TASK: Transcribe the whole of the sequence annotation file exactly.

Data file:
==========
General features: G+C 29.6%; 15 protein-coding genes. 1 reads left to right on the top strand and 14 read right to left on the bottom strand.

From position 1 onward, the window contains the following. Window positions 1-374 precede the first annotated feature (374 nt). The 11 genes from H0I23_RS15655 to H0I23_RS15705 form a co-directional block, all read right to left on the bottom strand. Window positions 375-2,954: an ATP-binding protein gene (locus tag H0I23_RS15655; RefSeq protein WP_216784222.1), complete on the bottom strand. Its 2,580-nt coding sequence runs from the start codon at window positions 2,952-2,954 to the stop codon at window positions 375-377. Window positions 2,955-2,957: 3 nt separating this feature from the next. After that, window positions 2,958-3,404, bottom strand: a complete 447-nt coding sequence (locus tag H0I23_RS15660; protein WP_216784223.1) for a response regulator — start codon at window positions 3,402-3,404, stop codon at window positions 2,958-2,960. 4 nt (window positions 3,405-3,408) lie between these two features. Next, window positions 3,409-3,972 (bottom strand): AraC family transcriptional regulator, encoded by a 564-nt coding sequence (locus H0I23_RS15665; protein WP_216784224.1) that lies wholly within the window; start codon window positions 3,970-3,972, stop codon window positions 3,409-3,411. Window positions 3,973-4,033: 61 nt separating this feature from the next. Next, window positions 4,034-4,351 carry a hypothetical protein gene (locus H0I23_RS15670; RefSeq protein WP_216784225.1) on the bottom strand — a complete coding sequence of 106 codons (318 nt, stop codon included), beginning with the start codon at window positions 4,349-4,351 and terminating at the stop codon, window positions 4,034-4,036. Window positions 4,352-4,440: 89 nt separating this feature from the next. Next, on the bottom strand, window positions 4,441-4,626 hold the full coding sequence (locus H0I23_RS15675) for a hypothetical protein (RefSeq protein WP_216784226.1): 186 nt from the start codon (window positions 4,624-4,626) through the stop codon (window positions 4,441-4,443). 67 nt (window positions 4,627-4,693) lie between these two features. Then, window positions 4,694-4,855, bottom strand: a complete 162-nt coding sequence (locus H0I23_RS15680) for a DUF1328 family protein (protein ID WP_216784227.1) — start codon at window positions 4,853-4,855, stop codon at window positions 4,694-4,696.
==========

General features: G+C 29.6%; 15 protein-coding genes. 1 reads left to right on the top strand and 14 read right to left on the bottom strand.

From position 1 onward, the window contains the following. Window positions 1-374 precede the first annotated feature (374 nt). The 11 genes from H0I23_RS15655 to H0I23_RS15705 form a co-directional block, all read right to left on the bottom strand. Window positions 375-2,954: an ATP-binding protein gene (locus tag H0I23_RS15655; RefSeq protein WP_216784222.1), complete on the bottom strand. Its 2,580-nt coding sequence runs from the start codon at window positions 2,952-2,954 to the stop codon at window positions 375-377. Window positions 2,955-2,957: 3 nt separating this feature from the next. After that, window positions 2,958-3,404, bottom strand: a complete 447-nt coding sequence (locus tag H0I23_RS15660; protein WP_216784223.1) for a response regulator — start codon at window positions 3,402-3,404, stop codon at window positions 2,958-2,960. 4 nt (window positions 3,405-3,408) lie between these two features. Next, window positions 3,409-3,972 (bottom strand): AraC family transcriptional regulator, encoded by a 564-nt coding sequence (locus H0I23_RS15665; protein WP_216784224.1) that lies wholly within the window; start codon window positions 3,970-3,972, stop codon window positions 3,409-3,411. Window positions 3,973-4,033: 61 nt separating this feature from the next. Next, window positions 4,034-4,351 carry a hypothetical protein gene (locus H0I23_RS15670; RefSeq protein WP_216784225.1) on the bottom strand — a complete coding sequence of 106 codons (318 nt, stop codon included), beginning with the start codon at window positions 4,349-4,351 and terminating at the stop codon, window positions 4,034-4,036. Window positions 4,352-4,440: 89 nt separating this feature from the next. Next, on the bottom strand, window positions 4,441-4,626 hold the full coding sequence (locus H0I23_RS15675) for a hypothetical protein (RefSeq protein WP_216784226.1): 186 nt from the start codon (window positions 4,624-4,626) through the stop codon (window positions 4,441-4,443). 67 nt (window positions 4,627-4,693) lie between these two features. Then, window positions 4,694-4,855, bottom strand: a complete 162-nt coding sequence (locus H0I23_RS15680) for a DUF1328 family protein (protein ID WP_216784227.1) — start codon at window positions 4,853-4,855, stop codon at window positions 4,694-4,696.